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Elision is when under certain circumstances sounds disappear. In more technical language, specialists will say that in certain circumstances a phoneme may be realized as zero, have zero realization, or be deleted.

As in the case of assimilation, elision appears in casual, rapid speech which leads to change in phoneme realization. Foreign learners of English don’t usually learn elision (it is considered unnecessary) but in my opinion it is very important for foreign learners of English to be aware of elision and of how native speakers of English talk to each other. This is because a foreign learner of English might expect to hear certain sounds but he doesn’t, which leads to confusion. Many learners think that their teacher taught them wrong pronunciation because what he knows is not what he hears, in movies for example.

We will look at some examples now but bear in mind that there are many possibilities and just a small number of examples can be given here.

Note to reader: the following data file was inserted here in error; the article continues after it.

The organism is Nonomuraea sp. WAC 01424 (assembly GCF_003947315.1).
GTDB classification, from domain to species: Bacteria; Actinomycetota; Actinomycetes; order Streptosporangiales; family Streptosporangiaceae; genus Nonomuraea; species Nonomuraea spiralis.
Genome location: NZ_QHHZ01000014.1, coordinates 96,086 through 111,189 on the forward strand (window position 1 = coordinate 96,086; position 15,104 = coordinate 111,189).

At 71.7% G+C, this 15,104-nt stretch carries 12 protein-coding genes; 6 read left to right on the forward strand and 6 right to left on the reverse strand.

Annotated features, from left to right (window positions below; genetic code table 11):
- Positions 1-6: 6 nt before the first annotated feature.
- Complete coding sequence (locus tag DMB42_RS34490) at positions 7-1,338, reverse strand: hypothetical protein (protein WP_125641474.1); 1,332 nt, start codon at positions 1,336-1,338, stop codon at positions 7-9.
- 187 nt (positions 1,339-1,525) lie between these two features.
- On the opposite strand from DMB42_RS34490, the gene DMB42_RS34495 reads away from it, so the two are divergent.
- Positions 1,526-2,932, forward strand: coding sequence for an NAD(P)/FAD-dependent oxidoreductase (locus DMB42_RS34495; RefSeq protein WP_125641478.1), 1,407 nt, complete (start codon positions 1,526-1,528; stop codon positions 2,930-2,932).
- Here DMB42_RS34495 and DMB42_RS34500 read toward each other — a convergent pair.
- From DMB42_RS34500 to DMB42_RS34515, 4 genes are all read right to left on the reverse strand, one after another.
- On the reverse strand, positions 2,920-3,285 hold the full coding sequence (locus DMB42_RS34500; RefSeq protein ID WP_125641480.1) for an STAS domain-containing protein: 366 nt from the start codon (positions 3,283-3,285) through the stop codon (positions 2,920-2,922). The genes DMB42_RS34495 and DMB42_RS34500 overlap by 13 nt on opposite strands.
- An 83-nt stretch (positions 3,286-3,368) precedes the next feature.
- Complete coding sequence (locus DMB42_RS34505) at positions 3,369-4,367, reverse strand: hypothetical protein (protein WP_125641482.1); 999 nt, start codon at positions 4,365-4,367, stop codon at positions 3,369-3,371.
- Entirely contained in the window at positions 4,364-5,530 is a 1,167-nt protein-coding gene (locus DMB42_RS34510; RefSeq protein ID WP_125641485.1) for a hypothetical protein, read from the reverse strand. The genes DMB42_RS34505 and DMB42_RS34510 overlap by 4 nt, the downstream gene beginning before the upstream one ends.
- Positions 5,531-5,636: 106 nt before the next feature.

After /p/, /t/, /k/ sounds, the weak vowel is lost

In words like "today" and "perhaps" the vowel in the first syllable may disappear because of the aspiration of the initial plosive which can take up the whole of the middle of the first syllable.

Today – /təˈdeɪ/ becomes /tˈdeɪ/
Perhaps – /pərˈhæps/ becomes /pˈhæps/

Weak vowel + "n", "l", or "r" becomes syllabic consonant

Basically, the vowel in front of "n", "l", or "r" is not pronounced, so the word begins with two consonants. This creates a great confusion among Vietnamese learners.

Police – /pəˈlis/ becomes /pˈlis/
Tonight – /təˈnaɪt/ becomes /tˈnaɪt/

Complex consonant clusters are avoided

In clusters of three plosives or two plosives and a fricative, the middle plosive sound might disappear as is shown in the examples below.

Looked back – /lʊkt bæk/ becomes /lʊk bæk/
Scripts – /skrɪpts/ becomes /skrɪps/

Before consonants the final /v/ sound of “of” is lost

It is known that the word "of" is pronounced /ʌv, ɒv; unstressed əv/. Well, the /v/ sound disappears if the word "of" is followed by a word that starts with a consonant.

Lots of cars – /lɒts ʌv kɑrs/ becomes /lɒts ə kɑrs/
Waste of money – /weɪst ʌv ˈmʌni/ becomes /weɪst ə ˈmʌni/

Some authors consider contractions as examples of elision but I will set them apart since they are very common in speech and writing, and they are represented with special spelling forms.

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